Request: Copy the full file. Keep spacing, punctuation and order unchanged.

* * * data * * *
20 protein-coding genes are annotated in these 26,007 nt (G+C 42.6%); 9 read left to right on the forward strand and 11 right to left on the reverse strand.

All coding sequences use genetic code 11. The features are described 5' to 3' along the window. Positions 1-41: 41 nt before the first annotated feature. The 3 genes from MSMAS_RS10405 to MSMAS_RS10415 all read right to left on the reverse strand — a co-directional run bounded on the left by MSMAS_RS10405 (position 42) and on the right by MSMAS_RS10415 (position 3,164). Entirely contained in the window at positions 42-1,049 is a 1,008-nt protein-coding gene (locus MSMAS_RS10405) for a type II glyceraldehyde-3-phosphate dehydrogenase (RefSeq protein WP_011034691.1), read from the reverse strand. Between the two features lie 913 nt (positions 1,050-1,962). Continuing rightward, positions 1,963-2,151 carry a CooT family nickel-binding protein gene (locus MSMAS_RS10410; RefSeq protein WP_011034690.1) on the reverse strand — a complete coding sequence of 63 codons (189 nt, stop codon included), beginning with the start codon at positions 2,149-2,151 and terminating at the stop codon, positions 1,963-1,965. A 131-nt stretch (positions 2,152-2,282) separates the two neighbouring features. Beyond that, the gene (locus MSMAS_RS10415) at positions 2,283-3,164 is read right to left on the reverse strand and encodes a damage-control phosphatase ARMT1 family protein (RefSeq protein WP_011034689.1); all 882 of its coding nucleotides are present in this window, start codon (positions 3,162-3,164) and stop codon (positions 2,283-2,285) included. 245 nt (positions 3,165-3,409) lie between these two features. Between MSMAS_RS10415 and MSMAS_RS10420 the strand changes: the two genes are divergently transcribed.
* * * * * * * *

20 protein-coding genes are annotated in these 26,007 nt (G+C 42.6%); 9 read left to right on the forward strand and 11 right to left on the reverse strand.

All coding sequences use genetic code 11. The features are described 5' to 3' along the window. Positions 1-41: 41 nt before the first annotated feature. The 3 genes from MSMAS_RS10405 to MSMAS_RS10415 all read right to left on the reverse strand — a co-directional run bounded on the left by MSMAS_RS10405 (position 42) and on the right by MSMAS_RS10415 (position 3,164). Entirely contained in the window at positions 42-1,049 is a 1,008-nt protein-coding gene (locus MSMAS_RS10405) for a type II glyceraldehyde-3-phosphate dehydrogenase (RefSeq protein WP_011034691.1), read from the reverse strand. Between the two features lie 913 nt (positions 1,050-1,962). Continuing rightward, positions 1,963-2,151 carry a CooT family nickel-binding protein gene (locus MSMAS_RS10410; RefSeq protein WP_011034690.1) on the reverse strand — a complete coding sequence of 63 codons (189 nt, stop codon included), beginning with the start codon at positions 2,149-2,151 and terminating at the stop codon, positions 1,963-1,965. A 131-nt stretch (positions 2,152-2,282) separates the two neighbouring features. Beyond that, the gene (locus MSMAS_RS10415) at positions 2,283-3,164 is read right to left on the reverse strand and encodes a damage-control phosphatase ARMT1 family protein (RefSeq protein WP_011034689.1); all 882 of its coding nucleotides are present in this window, start codon (positions 3,162-3,164) and stop codon (positions 2,283-2,285) included. 245 nt (positions 3,165-3,409) lie between these two features. Between MSMAS_RS10415 and MSMAS_RS10420 the strand changes: the two genes are divergently transcribed.